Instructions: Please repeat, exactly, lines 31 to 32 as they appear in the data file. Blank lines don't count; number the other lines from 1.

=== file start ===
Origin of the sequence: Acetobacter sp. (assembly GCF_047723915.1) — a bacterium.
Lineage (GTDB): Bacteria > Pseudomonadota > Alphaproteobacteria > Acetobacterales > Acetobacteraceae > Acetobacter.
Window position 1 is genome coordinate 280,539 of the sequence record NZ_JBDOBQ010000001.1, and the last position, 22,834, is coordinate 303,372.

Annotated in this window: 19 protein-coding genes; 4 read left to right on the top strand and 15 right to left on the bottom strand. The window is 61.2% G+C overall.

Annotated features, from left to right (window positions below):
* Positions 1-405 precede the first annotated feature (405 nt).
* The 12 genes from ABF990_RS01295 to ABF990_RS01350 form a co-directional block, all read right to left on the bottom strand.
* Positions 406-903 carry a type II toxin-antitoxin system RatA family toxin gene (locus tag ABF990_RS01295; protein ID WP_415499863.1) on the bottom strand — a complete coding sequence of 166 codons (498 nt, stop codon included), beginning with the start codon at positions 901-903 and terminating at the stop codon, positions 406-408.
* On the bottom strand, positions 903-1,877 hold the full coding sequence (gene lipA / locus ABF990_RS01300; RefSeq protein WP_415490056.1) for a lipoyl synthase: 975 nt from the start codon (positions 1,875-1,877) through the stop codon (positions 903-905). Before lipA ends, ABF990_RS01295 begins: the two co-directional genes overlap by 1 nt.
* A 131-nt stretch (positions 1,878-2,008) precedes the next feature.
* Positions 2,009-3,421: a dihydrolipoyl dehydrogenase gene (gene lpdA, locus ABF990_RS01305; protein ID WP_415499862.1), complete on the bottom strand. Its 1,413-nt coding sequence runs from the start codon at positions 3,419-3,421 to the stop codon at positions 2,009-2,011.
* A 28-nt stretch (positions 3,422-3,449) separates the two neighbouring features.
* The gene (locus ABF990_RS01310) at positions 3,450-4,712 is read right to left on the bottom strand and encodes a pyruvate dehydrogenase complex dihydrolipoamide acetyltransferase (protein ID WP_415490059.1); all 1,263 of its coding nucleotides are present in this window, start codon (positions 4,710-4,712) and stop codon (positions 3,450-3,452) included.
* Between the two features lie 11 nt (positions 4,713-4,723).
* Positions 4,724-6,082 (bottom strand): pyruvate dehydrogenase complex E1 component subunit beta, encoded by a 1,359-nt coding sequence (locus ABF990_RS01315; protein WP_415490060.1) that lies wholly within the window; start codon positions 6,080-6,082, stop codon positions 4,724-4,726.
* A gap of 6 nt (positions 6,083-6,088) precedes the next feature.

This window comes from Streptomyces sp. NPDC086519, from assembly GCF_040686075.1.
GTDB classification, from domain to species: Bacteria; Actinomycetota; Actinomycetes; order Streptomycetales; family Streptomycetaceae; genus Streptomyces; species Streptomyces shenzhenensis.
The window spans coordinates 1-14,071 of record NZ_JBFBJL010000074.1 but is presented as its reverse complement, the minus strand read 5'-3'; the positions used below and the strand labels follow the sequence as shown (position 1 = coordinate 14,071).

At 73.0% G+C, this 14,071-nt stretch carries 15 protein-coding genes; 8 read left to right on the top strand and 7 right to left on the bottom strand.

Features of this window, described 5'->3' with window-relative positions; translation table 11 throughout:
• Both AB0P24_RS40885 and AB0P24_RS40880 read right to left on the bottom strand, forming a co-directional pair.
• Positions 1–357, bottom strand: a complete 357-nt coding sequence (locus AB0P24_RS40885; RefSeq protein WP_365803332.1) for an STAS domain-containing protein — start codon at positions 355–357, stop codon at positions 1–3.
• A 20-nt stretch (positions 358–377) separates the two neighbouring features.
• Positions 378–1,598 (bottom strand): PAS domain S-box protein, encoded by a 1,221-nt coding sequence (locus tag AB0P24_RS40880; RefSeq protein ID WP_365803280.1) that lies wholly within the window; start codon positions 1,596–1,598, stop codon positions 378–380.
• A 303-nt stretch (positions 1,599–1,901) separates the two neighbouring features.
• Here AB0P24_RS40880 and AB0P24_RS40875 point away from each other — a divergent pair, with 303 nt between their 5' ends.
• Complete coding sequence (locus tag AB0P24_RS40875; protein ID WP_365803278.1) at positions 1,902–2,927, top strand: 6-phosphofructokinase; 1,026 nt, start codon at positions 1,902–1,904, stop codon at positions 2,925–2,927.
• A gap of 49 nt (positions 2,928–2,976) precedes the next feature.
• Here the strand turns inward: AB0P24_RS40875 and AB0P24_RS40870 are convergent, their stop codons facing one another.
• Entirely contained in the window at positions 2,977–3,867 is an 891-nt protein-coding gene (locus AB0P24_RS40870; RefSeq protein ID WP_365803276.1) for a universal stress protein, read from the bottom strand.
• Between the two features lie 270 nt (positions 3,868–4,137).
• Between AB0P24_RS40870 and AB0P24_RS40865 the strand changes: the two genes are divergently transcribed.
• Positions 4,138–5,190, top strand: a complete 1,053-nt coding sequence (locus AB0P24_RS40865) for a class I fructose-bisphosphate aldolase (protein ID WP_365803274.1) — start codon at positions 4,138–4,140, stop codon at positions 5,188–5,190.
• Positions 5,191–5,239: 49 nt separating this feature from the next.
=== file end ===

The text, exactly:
• Entirely contained in the window at positions 2,977–3,867 is an 891-nt protein-coding gene (locus AB0P24_RS40870; RefSeq protein ID WP_365803276.1) for a universal stress protein, read from the bottom strand.
• Between the two features lie 270 nt (positions 3,868–4,137).